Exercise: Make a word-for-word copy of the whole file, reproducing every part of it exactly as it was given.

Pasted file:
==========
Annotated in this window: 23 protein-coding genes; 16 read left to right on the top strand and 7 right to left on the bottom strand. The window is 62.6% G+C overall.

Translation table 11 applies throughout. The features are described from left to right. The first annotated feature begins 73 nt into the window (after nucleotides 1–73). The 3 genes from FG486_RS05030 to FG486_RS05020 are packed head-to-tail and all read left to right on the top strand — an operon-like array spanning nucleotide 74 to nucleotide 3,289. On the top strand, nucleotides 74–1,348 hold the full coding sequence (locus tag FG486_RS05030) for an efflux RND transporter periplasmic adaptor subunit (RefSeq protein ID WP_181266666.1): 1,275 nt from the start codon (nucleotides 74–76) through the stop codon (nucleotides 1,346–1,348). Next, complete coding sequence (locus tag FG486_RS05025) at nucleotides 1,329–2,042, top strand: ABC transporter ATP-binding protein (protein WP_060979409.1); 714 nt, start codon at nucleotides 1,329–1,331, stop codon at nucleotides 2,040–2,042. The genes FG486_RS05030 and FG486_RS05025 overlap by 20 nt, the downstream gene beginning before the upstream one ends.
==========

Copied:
Annotated in this window: 23 protein-coding genes; 16 read left to right on the top strand and 7 right to left on the bottom strand. The window is 62.6% G+C overall.

Translation table 11 applies throughout. The features are described from left to right. The first annotated feature begins 73 nt into the window (after nucleotides 1–73). The 3 genes from FG486_RS05030 to FG486_RS05020 are packed head-to-tail and all read left to right on the top strand — an operon-like array spanning nucleotide 74 to nucleotide 3,289. On the top strand, nucleotides 74–1,348 hold the full coding sequence (locus tag FG486_RS05030) for an efflux RND transporter periplasmic adaptor subunit (RefSeq protein ID WP_181266666.1): 1,275 nt from the start codon (nucleotides 74–76) through the stop codon (nucleotides 1,346–1,348). Next, complete coding sequence (locus tag FG486_RS05025) at nucleotides 1,329–2,042, top strand: ABC transporter ATP-binding protein (protein WP_060979409.1); 714 nt, start codon at nucleotides 1,329–1,331, stop codon at nucleotides 2,040–2,042. The genes FG486_RS05030 and FG486_RS05025 overlap by 20 nt, the downstream gene beginning before the upstream one ends.